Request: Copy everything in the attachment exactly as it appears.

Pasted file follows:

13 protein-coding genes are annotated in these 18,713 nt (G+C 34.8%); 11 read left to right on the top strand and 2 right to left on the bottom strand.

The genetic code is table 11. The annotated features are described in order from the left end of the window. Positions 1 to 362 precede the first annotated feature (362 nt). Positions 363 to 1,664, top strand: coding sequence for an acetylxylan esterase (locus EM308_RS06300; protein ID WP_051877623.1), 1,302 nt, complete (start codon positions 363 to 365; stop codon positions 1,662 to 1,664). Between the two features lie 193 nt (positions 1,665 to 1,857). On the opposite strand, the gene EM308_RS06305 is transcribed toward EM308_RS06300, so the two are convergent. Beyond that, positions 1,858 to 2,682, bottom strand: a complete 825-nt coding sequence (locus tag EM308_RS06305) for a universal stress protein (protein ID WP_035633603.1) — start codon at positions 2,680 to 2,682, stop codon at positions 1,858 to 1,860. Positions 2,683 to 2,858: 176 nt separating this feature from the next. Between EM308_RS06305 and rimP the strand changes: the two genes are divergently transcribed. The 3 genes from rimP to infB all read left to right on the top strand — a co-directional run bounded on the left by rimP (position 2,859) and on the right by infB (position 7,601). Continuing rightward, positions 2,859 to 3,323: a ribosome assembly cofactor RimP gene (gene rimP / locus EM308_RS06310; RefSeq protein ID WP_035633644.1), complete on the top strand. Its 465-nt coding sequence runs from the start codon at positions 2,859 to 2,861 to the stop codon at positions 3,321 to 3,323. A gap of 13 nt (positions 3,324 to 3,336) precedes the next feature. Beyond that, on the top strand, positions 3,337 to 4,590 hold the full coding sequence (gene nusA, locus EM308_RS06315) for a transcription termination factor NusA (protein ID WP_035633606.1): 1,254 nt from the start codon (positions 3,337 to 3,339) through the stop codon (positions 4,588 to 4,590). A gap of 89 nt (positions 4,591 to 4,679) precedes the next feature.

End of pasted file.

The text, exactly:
13 protein-coding genes are annotated in these 18,713 nt (G+C 34.8%); 11 read left to right on the top strand and 2 right to left on the bottom strand.

The genetic code is table 11. The annotated features are described in order from the left end of the window. Positions 1 to 362 precede the first annotated feature (362 nt). Positions 363 to 1,664, top strand: coding sequence for an acetylxylan esterase (locus EM308_RS06300; protein ID WP_051877623.1), 1,302 nt, complete (start codon positions 363 to 365; stop codon positions 1,662 to 1,664). Between the two features lie 193 nt (positions 1,665 to 1,857). On the opposite strand, the gene EM308_RS06305 is transcribed toward EM308_RS06300, so the two are convergent. Beyond that, positions 1,858 to 2,682, bottom strand: a complete 825-nt coding sequence (locus tag EM308_RS06305) for a universal stress protein (protein ID WP_035633603.1) — start codon at positions 2,680 to 2,682, stop codon at positions 1,858 to 1,860. Positions 2,683 to 2,858: 176 nt separating this feature from the next. Between EM308_RS06305 and rimP the strand changes: the two genes are divergently transcribed. The 3 genes from rimP to infB all read left to right on the top strand — a co-directional run bounded on the left by rimP (position 2,859) and on the right by infB (position 7,601). Continuing rightward, positions 2,859 to 3,323: a ribosome assembly cofactor RimP gene (gene rimP / locus EM308_RS06310; RefSeq protein ID WP_035633644.1), complete on the top strand. Its 465-nt coding sequence runs from the start codon at positions 2,859 to 2,861 to the stop codon at positions 3,321 to 3,323. A gap of 13 nt (positions 3,324 to 3,336) precedes the next feature. Beyond that, on the top strand, positions 3,337 to 4,590 hold the full coding sequence (gene nusA, locus EM308_RS06315) for a transcription termination factor NusA (protein ID WP_035633606.1): 1,254 nt from the start codon (positions 3,337 to 3,339) through the stop codon (positions 4,588 to 4,590). A gap of 89 nt (positions 4,591 to 4,679) precedes the next feature.